Today's announcement builds on the Premier's expansion in 2011 of the Seeds of Empathy (preschoolers) and Roots of Empathy (elementary) programs. The two programs reach 359 elementary school classrooms and 22 preschools or child-care settings, teaching young children about empathy, trust and support of others.


Trevor Halford
Senior Communications Coordinator
Office of the Premier
250 588-0565

Government Communications and Public Engagement
Ministry of Education
250 356-5963

A backgrounder follows.


ERASE Bullying 10-point Strategy

1. A five-year, multi-level training regime to train 15,000 educators and community partners. Year one training includes:

a. Anti-bullying training, initially for elementary schools.

b. Threat/risk assessment training, initially for middle and secondary schools.

Approximately 20 per cent of the training provided in each region will available to community partners. This includes police, mental health workers, child-welfare workers, and other community partners.

2. A new Smartphone app and online tools for kids to report bullying anonymously.

3. Each district must designate a safe schools co-ordinator who will monitor the online student reporting site, have direct communication with the Ministry of Education, manage the ongoing relationship with community partners, and co-ordinate the delivery of multi-level training.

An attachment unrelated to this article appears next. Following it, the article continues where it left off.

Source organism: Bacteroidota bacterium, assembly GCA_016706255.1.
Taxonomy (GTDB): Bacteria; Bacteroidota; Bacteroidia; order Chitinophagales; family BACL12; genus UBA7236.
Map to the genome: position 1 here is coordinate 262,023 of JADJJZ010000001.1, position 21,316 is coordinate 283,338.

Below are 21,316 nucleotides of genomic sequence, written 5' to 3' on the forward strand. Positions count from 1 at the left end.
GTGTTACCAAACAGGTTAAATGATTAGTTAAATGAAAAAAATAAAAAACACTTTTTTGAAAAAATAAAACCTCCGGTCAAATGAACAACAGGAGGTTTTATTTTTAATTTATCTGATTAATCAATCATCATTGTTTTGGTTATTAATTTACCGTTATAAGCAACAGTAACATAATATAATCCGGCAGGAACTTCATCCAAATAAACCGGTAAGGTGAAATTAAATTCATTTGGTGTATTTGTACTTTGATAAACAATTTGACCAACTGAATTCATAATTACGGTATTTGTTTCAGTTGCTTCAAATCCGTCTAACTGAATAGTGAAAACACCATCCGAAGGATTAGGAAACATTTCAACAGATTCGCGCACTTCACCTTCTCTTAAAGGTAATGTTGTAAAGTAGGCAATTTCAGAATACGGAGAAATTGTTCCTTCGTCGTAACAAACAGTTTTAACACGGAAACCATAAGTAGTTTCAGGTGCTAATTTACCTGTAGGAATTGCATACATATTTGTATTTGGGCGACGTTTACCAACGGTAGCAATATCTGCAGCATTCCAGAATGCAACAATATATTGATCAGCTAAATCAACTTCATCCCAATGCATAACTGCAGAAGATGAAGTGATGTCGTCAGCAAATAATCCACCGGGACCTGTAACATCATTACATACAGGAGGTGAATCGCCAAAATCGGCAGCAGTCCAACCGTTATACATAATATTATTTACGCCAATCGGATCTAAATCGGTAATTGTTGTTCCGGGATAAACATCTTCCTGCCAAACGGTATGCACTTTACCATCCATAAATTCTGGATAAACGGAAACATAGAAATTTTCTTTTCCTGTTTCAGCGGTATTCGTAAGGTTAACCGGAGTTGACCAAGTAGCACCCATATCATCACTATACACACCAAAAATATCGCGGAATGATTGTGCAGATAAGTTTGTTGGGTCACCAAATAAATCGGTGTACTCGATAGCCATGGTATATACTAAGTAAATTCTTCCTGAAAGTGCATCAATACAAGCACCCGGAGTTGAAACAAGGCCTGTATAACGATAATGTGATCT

4. Stronger codes of conduct for schools that must include a duty to report and respond in each district, and strengthened language consistent with the Human Rights Act. The enhanced codes must include: "The prohibition of discrimination on the basis of an individual's or a group's race, colour, ancestry, place of origin, religion, marital status, family status, physical or mental disability, sex or sexual orientation, or age."

5. Provincial guidelines for threat assessments and a template for district level threat assessment protocols.

6. Enhanced online resources, including new multimedia information for parents.

7. Each school district must develop formal community protocols to guide and co-ordinate their work with community partners such as Ministry of Children and Family Development child-care workers, police, and mental-health professionals.

8. Creation of a provincial advisory committee, with representatives from police, schools, social agencies and other community partners.

9. Focus one of the six provincial teacher professional development days on anti-bullying and a safe school culture within a personalized learning environment.

10. Anti-bullying and threat risk assessment materials and training will be made available to university education programs for their inclusion in the teacher training curriculum.


Trevor Halford
Senior Communications Coordinator
Office of the Premier
250 588-0565

Government Communications and Public Engagement
Ministry of Education
250 356-5963

Download Media Assets

See More Office of the Premier Stories

See more from the Office of the Premier


Watch the BC Government's latest videos on YouTube

Sound Bites

Listen to the BC Government's latest audio clips